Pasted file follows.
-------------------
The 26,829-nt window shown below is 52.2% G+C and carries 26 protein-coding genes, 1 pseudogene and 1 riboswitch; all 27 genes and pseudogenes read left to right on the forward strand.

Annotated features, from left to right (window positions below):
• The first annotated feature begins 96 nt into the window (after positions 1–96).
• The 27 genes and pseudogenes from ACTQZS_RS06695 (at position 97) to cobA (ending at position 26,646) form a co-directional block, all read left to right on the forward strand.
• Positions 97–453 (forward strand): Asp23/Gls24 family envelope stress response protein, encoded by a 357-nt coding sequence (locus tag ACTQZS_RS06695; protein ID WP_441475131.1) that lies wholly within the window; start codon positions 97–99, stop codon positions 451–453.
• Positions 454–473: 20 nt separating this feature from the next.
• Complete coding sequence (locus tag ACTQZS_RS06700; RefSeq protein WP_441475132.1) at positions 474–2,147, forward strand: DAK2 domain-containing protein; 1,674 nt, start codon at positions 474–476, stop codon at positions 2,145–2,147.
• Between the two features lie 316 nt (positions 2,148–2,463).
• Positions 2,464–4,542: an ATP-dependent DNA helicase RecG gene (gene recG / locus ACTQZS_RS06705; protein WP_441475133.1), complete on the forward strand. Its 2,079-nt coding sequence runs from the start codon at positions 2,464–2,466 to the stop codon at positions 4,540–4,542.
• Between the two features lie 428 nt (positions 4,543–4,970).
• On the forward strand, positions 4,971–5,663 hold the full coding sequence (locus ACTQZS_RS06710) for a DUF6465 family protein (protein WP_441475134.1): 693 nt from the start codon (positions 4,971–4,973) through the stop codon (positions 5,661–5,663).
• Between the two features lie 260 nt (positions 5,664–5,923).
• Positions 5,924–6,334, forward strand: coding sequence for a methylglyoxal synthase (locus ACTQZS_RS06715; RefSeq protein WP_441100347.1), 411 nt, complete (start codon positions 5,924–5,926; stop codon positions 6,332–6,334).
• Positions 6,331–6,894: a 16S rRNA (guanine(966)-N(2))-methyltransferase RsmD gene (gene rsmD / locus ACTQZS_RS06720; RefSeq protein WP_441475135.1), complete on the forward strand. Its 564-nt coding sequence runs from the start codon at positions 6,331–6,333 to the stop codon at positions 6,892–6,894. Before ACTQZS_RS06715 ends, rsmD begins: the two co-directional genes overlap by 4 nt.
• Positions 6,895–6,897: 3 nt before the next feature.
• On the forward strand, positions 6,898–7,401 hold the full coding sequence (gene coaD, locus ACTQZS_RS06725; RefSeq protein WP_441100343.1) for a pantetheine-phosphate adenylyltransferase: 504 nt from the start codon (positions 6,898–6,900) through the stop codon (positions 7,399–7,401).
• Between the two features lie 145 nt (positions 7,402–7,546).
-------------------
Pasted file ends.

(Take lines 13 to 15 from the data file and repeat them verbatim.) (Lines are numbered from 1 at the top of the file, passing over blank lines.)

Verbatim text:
• Positions 5,924–6,334, forward strand: coding sequence for a methylglyoxal synthase (locus ACTQZS_RS06715; RefSeq protein WP_441100347.1), 411 nt, complete (start codon positions 5,924–5,926; stop codon positions 6,332–6,334).
• Positions 6,331–6,894: a 16S rRNA (guanine(966)-N(2))-methyltransferase RsmD gene (gene rsmD / locus ACTQZS_RS06720; RefSeq protein WP_441475135.1), complete on the forward strand. Its 564-nt coding sequence runs from the start codon at positions 6,331–6,333 to the stop codon at positions 6,892–6,894. Before ACTQZS_RS06715 ends, rsmD begins: the two co-directional genes overlap by 4 nt.
• Positions 6,895–6,897: 3 nt before the next feature.